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Topic: ESC- electronic speed control- brushless motor (Read 2 times) previous topic - next topic

zoomkat

Servo test code you can try with the ESC. Send a 0, wait a couple of seconds, then send a 90 to see if the ESC arms (or what ever arming sequence is used with the ESC).

Code: [Select]

// zoomkat 10-22-11 serial servo test
// type servo position 0 to 180 in serial monitor
// or for writeMicroseconds, use a value like 1500
// for IDE 0022 and later
// Powering a servo from the arduino usually *DOES NOT WORK*.

String readString;
#include <Servo.h>
Servo myservo;  // create servo object to control a servo

void setup() {
  Serial.begin(9600);
  myservo.writeMicroseconds(1500); //set initial servo position if desired
  myservo.attach(7);  //the pin for the servo control
  Serial.println("servo-test-22-dual-input"); // so I can keep track of what is loaded
}

void loop() {
  while (Serial.available()) {
    char c = Serial.read();  //gets one byte from serial buffer
    readString += c; //makes the string readString
    delay(2);  //slow looping to allow buffer to fill with next character
  }

  if (readString.length() >0) {
    Serial.println(readString);  //so you can see the captured string
    int n = readString.toInt();  //convert readString into a number

    // auto select appropriate value, copied from someone elses code.
    if(n >= 500)
    {
      Serial.print("writing Microseconds: ");
      Serial.println(n);
      myservo.writeMicroseconds(n);
    }
    else
    {   
      Serial.print("writing Angle: ");
      Serial.println(n);
      myservo.write(n);
    }

    readString=""; //empty for next input
  }
}

Consider the daffodil. And while you're doing that, I'll be over here, looking through your stuff.   8)

janeik


janeik


If you look under the files tab, (in the link you provided) you can find the manual.

As far as I can see the only arming process required is that you should make a loop lasting a couple of seconds while
writing 0 or 180 using the servoLib (that should correspond to throttle stick set at 0.)





Hi thanks for answer.
The inputs to uC are comming from thumbpotentiometer. Well see to it that the informations input to the servp is of values 0-180 using the thumbpot.

I hope the servolib manages upto 4 diffrent servoes. Thats something Ill have to checkout.

regards

janeik

Thanks for sharing this one.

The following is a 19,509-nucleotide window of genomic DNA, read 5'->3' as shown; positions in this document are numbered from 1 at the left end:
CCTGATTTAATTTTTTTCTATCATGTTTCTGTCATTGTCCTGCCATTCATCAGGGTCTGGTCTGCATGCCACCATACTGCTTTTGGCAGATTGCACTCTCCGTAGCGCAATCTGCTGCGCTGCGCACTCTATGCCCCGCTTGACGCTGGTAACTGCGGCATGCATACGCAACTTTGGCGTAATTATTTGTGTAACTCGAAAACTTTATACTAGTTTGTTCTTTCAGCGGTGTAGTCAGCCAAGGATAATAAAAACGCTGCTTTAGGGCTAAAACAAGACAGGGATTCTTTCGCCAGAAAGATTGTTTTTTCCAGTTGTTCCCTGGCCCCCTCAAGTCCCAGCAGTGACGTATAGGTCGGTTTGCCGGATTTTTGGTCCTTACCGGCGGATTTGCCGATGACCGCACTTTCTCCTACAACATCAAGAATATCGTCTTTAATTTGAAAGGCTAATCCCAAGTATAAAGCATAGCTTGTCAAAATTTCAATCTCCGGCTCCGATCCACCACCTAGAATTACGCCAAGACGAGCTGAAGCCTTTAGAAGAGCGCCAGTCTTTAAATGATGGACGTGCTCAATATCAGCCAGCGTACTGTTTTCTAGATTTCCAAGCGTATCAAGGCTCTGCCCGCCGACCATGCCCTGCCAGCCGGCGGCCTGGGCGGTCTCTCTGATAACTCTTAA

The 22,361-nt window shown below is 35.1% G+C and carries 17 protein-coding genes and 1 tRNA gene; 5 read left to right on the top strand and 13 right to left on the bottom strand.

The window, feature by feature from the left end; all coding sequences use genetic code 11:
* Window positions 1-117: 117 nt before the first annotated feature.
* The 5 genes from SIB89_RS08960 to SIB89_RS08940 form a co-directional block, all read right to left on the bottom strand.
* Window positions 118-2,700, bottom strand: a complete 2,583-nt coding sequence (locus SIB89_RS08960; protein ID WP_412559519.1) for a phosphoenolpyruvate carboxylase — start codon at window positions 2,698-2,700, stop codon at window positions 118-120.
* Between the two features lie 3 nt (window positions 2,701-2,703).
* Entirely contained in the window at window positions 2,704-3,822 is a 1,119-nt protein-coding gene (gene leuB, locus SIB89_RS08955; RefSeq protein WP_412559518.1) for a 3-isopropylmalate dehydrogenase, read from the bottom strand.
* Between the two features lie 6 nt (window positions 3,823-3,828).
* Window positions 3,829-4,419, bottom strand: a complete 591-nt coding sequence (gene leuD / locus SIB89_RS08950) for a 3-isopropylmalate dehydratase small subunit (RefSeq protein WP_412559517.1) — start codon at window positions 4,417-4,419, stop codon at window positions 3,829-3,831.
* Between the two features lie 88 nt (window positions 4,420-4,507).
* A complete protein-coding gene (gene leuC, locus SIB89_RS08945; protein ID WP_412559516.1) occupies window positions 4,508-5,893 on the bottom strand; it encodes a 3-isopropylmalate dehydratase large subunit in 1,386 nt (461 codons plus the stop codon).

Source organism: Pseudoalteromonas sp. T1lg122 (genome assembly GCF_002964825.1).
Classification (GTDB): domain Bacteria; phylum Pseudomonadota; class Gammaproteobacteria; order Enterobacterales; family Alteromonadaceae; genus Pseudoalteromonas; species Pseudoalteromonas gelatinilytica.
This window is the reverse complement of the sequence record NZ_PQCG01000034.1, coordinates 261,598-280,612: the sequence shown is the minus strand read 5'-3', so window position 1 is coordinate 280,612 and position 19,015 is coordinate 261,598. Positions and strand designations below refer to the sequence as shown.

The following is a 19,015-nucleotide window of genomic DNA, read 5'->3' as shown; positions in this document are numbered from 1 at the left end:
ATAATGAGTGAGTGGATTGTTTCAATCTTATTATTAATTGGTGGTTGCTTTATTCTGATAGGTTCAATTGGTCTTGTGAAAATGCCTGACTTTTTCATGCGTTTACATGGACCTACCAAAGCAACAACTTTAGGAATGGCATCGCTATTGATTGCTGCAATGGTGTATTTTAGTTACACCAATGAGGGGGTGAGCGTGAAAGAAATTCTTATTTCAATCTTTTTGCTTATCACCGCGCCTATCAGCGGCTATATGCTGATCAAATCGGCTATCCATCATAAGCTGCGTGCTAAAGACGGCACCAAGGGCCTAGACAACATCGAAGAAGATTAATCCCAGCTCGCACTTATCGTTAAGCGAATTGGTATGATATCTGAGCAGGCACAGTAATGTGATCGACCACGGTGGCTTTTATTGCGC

Regards


Servo test code you can try with the ESC. Send a 0, wait a couple of seconds, then send a 90 to see if the ESC arms (or what ever arming sequence is used with the ESC).

Code: [Select]

// zoomkat 10-22-11 serial servo test
// type servo position 0 to 180 in serial monitor
// or for writeMicroseconds, use a value like 1500
// for IDE 0022 and later
// Powering a servo from the arduino usually *DOES NOT WORK*.

String readString;
#include <Servo.h>
Servo myservo;  // create servo object to control a servo

void setup() {
  Serial.begin(9600);
  myservo.writeMicroseconds(1500); //set initial servo position if desired
  myservo.attach(7);  //the pin for the servo control
  Serial.println("servo-test-22-dual-input"); // so I can keep track of what is loaded
}

void loop() {
  while (Serial.available()) {
    char c = Serial.read();  //gets one byte from serial buffer
    readString += c; //makes the string readString
    delay(2);  //slow looping to allow buffer to fill with next character
  }

  if (readString.length() >0) {
    Serial.println(readString);  //so you can see the captured string
    int n = readString.toInt();  //convert readString into a number

    // auto select appropriate value, copied from someone elses code.
    if(n >= 500)
    {
      Serial.print("writing Microseconds: ");
      Serial.println(n);
      myservo.writeMicroseconds(n);
    }
    else
    {   
      Serial.print("writing Angle: ");
      Serial.println(n);
      myservo.write(n);
    }

    readString=""; //empty for next input
  }
}



gnkira

Hi, janeik

Are the codes here suitable for Atmega 2560 to try on it ?



regards.


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